The decision to waive Maharashtra farmers loans will set the state government back by at least Rs 30,000-Rs 32,000 crore, said a report in the Hindustan Times newspaper on Tuesday.
"While the government has managed to end the farmer protests, it has indicated that balancing the burden of unpaid loans, given the state's poor finances, is not going to be easy," the report said.
The government is looking to apply a cap on the benefit of the waiver up to Rs 75,000 to Rs 80,000 in a bid to minimise the burden to Rs 30,000 crore or below, it has said. A liability of over Rs 25,000 crore is likely to fall on the state government if the loan waiver is implemented, senior officials had indicated earlier.
With the fresh loan waiver, total farm loans across Maharashtra stand at Rs 1.1 lakh crore. The state is already under estimated debt of Rs 4.13 lakh crore, and a loan waiver could lead to 20-25 percent cuts in funding for ongoing projects such as metro, road will see cuts in funding.
According to HT, a group of senior ministers discussing the loan waiver with the farmers, is also looking to rope in banks to stagger the loan amounts over the next five years so that the yearly burden is reduced to Rs 6,000 crore.
During 2016-17, the total allocation of crop loans was Rs 51,235 crore, which benefited 52 lakh farmers across Maharashtra.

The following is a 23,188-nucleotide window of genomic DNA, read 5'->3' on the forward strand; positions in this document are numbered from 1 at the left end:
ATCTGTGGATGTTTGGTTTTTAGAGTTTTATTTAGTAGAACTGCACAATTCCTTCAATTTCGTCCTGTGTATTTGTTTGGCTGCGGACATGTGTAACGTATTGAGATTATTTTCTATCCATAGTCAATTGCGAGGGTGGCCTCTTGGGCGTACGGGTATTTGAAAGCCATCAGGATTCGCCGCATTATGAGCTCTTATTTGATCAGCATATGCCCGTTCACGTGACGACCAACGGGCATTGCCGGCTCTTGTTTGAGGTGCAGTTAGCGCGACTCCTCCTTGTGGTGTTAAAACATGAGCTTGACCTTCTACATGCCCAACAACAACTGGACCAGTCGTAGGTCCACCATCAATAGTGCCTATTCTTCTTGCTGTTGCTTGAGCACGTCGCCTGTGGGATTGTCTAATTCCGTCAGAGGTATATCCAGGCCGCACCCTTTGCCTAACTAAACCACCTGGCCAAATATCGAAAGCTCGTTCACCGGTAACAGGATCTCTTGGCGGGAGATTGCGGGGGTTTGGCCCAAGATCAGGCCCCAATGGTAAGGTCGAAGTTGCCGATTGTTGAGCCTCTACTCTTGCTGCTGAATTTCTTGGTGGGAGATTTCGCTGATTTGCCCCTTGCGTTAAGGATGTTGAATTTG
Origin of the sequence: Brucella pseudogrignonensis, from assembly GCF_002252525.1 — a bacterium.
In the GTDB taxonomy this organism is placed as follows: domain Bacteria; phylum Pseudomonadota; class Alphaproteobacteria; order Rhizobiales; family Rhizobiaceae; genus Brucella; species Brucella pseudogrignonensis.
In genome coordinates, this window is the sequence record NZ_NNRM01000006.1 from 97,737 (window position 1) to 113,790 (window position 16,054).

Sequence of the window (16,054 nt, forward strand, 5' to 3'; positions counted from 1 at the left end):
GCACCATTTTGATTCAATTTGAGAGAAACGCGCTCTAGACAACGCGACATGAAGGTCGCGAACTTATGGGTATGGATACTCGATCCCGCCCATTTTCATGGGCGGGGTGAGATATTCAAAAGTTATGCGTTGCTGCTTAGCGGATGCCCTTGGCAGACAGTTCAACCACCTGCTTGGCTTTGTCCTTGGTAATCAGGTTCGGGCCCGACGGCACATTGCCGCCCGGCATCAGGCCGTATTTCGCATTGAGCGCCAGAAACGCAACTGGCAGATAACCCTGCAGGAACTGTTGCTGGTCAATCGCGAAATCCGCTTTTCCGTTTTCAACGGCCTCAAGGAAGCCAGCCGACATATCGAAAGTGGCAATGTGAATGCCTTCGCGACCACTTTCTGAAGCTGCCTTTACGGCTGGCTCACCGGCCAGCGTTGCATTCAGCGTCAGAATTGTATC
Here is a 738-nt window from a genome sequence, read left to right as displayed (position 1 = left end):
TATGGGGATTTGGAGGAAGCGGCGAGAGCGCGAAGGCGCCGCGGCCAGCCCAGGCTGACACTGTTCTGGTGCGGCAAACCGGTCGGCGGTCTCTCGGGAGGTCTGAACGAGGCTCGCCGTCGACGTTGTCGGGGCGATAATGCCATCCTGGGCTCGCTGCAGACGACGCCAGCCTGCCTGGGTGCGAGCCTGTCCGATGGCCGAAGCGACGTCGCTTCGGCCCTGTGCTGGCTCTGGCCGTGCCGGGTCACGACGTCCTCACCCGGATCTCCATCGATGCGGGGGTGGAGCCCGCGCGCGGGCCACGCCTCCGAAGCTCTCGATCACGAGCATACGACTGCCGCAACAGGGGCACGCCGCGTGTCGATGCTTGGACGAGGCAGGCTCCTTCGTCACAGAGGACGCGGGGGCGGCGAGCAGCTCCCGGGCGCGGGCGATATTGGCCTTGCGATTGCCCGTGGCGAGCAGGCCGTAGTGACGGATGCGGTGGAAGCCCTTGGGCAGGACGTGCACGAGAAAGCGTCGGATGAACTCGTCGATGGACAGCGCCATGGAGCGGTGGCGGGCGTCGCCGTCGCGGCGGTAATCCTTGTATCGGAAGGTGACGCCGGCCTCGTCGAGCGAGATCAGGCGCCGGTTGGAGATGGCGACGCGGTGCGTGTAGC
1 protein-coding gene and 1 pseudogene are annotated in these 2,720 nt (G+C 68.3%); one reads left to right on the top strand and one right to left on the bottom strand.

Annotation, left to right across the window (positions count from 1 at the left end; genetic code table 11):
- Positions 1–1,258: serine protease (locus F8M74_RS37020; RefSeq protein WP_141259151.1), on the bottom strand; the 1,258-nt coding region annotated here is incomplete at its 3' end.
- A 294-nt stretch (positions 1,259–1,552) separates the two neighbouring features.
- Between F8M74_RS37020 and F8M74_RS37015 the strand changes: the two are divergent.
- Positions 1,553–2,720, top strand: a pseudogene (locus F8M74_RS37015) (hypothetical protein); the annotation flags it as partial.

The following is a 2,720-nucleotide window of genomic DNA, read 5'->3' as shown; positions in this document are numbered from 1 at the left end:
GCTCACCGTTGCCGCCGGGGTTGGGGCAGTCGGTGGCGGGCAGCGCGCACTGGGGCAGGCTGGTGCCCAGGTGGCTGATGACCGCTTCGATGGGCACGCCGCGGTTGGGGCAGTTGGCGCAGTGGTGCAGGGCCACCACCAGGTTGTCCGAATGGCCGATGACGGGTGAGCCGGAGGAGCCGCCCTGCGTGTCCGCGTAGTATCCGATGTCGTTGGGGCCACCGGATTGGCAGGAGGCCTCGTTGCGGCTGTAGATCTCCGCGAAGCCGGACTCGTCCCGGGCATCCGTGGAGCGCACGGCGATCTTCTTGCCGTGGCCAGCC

Maharashtra Finance Minister Sudhir Mungantiwar, had in his Budget speech three months ago, said that while he is aware of the deep indebtedness of farmers in the state, a loan waiver would be an ill-advised step as it would have an impact on investment in the agriculture sector and would provide no assurance that the farmer would permanently come out of the debt trap.
According to available, data, compared to 2014, crop loans disbursed in 2016 show an enhanced allocation of Rs 7,942 crore, benefiting an additional 7.66 lakh farmers.
The seventh Pay Commission has already increased the burden on the government, and The Hindu had reported earlier that the Maharashtra government is likely to delay implementation of the Seventh Pay Commission recommendations if the loan waiver harmed its finances.
A group of senior ministers discussing the loan waiver with farmers, is also looking to rope in banks to stagger the loan amounts over the next five years so that the yearly burden is reduced to Rs 6,000 crore.
A senior minister, member of the group, told HT that the government will give banks the guarantee in the form of bonds with future validity. Many private and nationalised banks seem open to this idea, he said.
By staggering the loan amount, the state will also be able to keep its financial parameters from going haywire. With the burden of farm loan waivers, the state's overall debt is likely to balloon from an estimated Rs 4.13 lakh crore to Rs 4.40 lakh crore and its fiscal deficit is set to increase from the current estimate of 1.53 percent of Gross Domestic Product (GDP).